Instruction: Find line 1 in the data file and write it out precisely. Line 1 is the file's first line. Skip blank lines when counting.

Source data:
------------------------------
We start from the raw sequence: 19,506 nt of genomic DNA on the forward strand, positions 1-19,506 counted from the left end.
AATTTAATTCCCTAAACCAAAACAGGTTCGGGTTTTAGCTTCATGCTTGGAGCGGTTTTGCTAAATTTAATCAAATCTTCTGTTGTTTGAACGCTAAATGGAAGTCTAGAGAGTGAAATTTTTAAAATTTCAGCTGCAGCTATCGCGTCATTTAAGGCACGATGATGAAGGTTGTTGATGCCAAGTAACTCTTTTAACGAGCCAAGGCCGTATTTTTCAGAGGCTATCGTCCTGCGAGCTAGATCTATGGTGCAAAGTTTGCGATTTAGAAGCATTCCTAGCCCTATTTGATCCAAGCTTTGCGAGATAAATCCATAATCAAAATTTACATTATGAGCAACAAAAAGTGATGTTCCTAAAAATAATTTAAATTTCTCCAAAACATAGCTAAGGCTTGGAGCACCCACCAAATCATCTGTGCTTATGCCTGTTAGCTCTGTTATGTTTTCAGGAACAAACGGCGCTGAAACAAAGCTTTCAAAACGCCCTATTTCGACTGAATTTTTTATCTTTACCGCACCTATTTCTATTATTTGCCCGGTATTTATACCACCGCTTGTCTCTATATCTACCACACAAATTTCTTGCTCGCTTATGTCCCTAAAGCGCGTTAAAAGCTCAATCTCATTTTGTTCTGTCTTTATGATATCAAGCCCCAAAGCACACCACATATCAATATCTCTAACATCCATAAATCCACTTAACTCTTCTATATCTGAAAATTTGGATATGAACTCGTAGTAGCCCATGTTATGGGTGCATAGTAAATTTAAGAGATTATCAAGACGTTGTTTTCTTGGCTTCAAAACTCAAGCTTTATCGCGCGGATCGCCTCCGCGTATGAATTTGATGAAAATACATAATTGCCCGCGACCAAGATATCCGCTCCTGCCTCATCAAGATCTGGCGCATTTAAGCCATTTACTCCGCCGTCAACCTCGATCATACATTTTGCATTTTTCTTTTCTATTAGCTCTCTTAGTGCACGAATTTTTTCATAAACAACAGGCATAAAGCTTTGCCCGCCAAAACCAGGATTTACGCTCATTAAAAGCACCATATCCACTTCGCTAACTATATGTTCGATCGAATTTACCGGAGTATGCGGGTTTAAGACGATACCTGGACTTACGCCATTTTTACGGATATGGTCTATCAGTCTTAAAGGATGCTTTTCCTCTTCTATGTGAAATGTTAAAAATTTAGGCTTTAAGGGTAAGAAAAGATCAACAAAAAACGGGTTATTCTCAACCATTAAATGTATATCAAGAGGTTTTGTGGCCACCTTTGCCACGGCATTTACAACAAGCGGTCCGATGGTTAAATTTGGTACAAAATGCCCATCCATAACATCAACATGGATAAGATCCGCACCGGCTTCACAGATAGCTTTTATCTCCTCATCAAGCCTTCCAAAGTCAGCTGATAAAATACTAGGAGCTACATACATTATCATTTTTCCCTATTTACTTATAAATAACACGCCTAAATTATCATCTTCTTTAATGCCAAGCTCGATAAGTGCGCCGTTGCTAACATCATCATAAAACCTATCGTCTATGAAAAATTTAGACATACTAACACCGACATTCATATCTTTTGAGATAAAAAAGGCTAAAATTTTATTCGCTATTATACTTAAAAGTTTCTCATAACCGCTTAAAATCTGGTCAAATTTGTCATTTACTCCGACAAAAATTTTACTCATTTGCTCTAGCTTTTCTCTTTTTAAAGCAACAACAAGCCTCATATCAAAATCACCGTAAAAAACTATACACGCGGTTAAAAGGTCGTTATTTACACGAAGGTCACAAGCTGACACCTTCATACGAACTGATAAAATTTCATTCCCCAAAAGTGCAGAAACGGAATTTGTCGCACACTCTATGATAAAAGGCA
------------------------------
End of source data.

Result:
We start from the raw sequence: 19,506 nt of genomic DNA on the forward strand, positions 1-19,506 counted from the left end.